As the legend goes, the Buckriders were a gang of ruthless robbers who made the Overmaas region (the current South-Limburg and the Land of Herve) an unsafe place to live from the 1730s to the 1780s. It was said that the members had made a pact with Satan and rode through the sky on the backs of goats.
According to legends and superstition, the Buckriders were goat-riding spirits. This superstition was taken advantage of in the 18th century by a gang of thieves and burglars, so as to frighten the population; particularly in South Limburg. These "Buckriders" were a gang of robbers that terrorized the regions of Overmaas (now Dutch Limburg, Belgian border region and Land of Herve) and the region around Liège the areas just across the German border and roamed the Kempen. The raids were generally directed against farms and rectories.
The Buckriders were first mentioned in the book Oorzaeke, bewys en ondekkinge van een goddelooze, bezwoorne bende nagtdieven en knevelaers binnen de Landen van Overmaeze en aenpalende landstreeken (Causes, proof and discoveries of a godless, sworn gang of night-thieves and extortionists in Overmaas and bordering regions), written in 1779 by SJP Sleinada (a pseudonym of Father A. Daniels - read the name backwards). He was pastor of the parish of Schaesberg, now part of Landgraaf. He knew several gang members personally and was well aware of how their business went. Legend had it that the robbers had made a pact with the devil and moved around on goats at night. Allegedly, the goats would fly when they used this invocation: "Over house, over garden, over pole, and that to the wine-cellars of Cologne!" Once a year they rode to the Mookerheide (near Mook) to visit their master, the devil.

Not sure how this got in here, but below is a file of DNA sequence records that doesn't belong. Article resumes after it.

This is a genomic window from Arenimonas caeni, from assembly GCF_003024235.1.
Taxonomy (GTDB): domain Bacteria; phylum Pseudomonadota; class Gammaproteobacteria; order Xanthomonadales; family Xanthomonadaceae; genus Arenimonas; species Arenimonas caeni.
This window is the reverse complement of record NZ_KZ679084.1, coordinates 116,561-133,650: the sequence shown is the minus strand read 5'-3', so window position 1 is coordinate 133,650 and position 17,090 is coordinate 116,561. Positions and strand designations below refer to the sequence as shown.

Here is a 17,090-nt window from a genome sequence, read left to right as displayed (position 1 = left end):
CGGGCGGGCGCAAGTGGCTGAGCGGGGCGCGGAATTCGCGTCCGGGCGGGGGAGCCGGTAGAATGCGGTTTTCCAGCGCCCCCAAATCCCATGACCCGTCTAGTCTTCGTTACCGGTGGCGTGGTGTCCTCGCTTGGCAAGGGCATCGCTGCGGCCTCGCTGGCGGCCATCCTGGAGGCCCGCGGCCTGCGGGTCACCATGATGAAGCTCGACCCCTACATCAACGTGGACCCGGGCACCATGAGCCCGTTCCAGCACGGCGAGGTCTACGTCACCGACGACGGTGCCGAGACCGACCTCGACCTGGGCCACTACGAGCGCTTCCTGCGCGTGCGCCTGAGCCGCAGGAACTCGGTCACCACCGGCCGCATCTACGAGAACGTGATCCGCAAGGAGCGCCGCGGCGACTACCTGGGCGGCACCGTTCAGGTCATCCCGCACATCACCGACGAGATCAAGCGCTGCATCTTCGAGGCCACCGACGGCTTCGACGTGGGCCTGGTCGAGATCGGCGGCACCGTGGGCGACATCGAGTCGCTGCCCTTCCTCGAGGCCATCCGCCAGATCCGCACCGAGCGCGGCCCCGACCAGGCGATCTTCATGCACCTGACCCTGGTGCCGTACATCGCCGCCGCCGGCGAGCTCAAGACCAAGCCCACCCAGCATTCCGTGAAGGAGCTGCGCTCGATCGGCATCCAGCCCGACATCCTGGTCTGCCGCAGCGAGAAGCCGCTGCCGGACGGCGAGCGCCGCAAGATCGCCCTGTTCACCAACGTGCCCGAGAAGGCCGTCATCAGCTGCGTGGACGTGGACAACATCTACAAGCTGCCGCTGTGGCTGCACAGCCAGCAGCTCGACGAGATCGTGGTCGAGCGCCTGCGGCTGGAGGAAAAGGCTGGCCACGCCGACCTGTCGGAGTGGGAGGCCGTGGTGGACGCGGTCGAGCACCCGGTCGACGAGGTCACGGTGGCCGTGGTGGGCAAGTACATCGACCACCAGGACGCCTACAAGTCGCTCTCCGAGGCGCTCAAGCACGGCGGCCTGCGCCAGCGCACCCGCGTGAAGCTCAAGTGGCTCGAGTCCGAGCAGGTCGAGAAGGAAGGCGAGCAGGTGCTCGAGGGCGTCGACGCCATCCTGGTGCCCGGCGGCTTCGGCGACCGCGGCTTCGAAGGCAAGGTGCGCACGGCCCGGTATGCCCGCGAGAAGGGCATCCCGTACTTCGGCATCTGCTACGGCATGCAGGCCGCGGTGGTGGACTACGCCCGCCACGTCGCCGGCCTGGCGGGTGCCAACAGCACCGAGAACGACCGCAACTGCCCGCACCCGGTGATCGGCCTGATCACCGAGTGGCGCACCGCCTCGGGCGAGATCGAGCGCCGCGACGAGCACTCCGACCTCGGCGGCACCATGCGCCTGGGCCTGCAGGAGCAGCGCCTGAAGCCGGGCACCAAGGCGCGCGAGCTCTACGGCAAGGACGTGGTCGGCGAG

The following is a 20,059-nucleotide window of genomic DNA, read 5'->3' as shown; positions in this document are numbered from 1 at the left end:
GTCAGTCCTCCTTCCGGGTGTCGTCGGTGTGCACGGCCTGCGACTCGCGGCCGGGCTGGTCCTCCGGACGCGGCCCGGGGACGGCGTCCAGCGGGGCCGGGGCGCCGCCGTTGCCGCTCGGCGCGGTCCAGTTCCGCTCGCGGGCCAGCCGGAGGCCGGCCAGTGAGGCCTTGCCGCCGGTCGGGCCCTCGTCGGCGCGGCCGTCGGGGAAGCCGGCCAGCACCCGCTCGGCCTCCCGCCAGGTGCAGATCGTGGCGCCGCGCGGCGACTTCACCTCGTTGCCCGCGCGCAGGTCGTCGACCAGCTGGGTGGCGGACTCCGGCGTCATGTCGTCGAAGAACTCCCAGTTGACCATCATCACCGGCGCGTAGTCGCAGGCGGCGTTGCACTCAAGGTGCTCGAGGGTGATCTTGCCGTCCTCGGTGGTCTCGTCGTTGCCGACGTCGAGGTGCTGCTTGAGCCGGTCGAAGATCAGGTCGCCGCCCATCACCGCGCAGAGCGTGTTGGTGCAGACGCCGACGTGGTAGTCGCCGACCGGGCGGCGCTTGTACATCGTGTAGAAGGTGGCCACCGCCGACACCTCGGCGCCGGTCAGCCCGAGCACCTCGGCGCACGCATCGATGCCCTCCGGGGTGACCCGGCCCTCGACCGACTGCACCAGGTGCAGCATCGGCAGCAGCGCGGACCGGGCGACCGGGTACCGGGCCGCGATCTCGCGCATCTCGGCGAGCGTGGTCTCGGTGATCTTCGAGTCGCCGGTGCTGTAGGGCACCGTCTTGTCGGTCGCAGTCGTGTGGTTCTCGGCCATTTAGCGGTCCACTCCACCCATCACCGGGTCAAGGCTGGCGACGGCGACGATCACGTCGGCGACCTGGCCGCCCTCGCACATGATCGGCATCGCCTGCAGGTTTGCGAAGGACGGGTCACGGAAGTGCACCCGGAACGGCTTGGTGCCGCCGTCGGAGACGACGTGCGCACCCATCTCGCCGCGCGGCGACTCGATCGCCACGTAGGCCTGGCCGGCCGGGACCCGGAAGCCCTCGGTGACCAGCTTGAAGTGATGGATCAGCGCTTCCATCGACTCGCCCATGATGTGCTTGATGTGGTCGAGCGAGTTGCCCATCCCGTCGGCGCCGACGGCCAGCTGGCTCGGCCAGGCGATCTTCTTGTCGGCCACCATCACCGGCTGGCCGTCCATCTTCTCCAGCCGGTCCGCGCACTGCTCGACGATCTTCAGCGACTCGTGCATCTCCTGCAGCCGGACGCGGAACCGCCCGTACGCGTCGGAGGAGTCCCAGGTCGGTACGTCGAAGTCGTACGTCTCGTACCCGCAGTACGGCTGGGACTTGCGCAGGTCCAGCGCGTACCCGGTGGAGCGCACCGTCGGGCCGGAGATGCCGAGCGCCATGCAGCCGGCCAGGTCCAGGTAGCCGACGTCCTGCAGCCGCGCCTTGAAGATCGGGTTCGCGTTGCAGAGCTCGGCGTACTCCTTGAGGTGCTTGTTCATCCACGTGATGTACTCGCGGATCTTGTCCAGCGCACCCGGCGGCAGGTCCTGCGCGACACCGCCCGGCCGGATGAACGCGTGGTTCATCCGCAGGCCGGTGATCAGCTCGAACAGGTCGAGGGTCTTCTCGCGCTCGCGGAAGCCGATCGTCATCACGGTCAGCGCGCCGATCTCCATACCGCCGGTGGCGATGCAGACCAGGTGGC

Later, all kinds of stories and mysticism surrounding the gang, gained the Buckriders a Robin-Hood-like status. Nowadays it is believed that there have been several gangs which committed burglaries and robberies. It is also thought that many of the 600 people arrested and convicted were in fact innocent, due to the fact that confessions were obtained by torture.
The Buckrides went to the cultural heritage of Limburg. The phenomenon occurred in the eighteenth century and especially in the Meuse shires: the old Duchy of Limburg, the Countries of Overmaas and the old county of Loon, what we now call the Euroregion.
The trials of the goats riders distinguished from an ordinary criminal procedure when a "wicked oath 'for came: I swear to god, and the devil ..." This "godless oath" in the tradition typical buck riders came in Overmaas (Henry Becx in Nieuwstadt 1743) and blew over to Loon. Here the name 'riders bucks "for the first time. By condemning people because of a godless oath or their alleged alliance with the devil, that one can speak of a late form of processes that resemble those of alleged witches appear. The prosecution was relentless, even by the standards of that time. More than 90% of those convicted received the death penalty. Most confessions were extracted under torture, or the fear of that.
Based on oath from the goats riders, there are seven distinct periods of persecution. The first dates from 1743 to 1745, the last from 1793 until 1794.
Apart from the processes in the process of 1774 in the Hesbaye Wellen, "buck riders' was first openly used. In 1774 John Muysen shoved letter under the door of farmer Wouters Ulbeek, saying his house was going to be burnt down. His house would be burned if he would get money. In that letter Muysen volunteered himself as a member of the goats riders, and three times he used the word devil. In Overmaase processes, the term "buck riders' very late for the influence of events in Wellen. Here emerges, however, the word 'goat' for the first time in the processes. Mathijs Smeets Beek claimed in 1773 that at night they agreed with 42 people to fly on a large goat through the air to Venlo, there to commit a crime.